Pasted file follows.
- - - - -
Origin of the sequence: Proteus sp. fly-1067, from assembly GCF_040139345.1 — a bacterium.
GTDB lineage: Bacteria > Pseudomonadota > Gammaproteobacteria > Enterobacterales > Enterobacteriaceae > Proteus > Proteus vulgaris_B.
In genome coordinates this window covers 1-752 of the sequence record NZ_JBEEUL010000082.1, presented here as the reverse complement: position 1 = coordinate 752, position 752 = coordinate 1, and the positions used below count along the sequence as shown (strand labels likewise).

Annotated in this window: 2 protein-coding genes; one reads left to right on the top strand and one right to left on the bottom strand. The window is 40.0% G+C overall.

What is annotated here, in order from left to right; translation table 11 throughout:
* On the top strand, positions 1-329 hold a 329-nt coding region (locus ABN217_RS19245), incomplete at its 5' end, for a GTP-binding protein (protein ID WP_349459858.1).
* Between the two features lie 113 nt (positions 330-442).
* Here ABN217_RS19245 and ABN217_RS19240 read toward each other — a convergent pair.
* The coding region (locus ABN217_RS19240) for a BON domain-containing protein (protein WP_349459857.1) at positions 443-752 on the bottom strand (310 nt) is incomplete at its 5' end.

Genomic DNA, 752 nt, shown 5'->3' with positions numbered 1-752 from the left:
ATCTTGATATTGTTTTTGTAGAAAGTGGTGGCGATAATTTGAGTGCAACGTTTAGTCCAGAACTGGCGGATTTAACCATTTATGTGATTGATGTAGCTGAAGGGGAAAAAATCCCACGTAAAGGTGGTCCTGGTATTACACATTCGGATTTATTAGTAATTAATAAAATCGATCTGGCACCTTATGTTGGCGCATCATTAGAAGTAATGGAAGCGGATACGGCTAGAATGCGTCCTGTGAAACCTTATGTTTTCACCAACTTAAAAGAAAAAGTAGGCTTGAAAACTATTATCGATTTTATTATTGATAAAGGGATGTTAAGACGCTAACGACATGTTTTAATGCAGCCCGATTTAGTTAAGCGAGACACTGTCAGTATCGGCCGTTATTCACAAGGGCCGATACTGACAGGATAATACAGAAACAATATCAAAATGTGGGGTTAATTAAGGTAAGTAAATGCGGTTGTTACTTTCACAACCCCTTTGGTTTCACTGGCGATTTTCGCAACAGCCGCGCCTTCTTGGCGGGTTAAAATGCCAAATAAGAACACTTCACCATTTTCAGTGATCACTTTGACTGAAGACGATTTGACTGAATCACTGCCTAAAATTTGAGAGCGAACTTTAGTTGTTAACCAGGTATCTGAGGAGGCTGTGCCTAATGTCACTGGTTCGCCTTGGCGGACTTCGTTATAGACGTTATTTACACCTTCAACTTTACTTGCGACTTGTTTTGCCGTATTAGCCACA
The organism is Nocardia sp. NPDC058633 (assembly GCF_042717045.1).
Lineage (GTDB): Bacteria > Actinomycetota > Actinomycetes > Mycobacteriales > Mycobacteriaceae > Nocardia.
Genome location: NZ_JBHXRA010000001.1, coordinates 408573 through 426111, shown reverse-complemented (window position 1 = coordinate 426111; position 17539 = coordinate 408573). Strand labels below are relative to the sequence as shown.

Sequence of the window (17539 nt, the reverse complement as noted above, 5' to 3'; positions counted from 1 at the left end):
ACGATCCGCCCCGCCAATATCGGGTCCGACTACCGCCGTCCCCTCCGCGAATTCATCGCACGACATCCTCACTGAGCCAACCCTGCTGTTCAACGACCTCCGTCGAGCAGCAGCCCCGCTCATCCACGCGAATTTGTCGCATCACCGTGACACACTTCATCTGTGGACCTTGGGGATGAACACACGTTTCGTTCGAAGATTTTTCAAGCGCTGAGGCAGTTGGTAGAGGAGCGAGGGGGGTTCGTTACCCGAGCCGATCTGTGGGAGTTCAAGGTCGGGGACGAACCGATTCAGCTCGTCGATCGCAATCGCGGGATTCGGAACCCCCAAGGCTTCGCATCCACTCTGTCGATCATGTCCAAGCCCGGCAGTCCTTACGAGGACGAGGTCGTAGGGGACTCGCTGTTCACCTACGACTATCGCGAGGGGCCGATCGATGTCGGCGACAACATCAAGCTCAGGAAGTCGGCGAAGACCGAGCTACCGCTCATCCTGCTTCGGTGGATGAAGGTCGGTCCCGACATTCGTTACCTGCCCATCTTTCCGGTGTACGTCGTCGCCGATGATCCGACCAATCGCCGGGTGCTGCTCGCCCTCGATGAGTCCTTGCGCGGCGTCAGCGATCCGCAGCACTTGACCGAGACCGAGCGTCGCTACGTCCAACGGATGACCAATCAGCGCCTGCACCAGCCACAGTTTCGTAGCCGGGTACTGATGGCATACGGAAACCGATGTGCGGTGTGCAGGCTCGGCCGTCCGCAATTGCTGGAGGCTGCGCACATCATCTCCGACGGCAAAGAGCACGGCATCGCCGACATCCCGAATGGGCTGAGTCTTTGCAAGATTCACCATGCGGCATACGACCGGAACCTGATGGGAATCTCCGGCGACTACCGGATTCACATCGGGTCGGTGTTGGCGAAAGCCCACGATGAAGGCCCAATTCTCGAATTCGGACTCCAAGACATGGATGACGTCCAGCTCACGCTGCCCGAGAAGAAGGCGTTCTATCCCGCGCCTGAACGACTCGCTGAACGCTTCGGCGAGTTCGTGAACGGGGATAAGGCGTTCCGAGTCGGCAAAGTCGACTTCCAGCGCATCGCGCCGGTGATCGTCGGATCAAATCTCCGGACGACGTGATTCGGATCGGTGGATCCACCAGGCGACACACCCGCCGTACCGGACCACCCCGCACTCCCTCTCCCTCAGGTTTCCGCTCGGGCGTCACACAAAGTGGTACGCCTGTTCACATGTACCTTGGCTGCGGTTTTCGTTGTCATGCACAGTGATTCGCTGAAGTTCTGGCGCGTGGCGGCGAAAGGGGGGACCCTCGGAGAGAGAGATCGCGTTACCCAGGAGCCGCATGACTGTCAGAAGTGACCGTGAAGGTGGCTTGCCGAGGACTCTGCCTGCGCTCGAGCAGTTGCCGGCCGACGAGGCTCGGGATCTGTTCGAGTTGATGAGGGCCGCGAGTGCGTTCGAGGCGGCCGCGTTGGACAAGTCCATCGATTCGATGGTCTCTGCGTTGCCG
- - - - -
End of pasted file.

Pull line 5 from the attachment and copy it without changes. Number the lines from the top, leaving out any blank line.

What is annotated here, in order from left to right; translation table 11 throughout: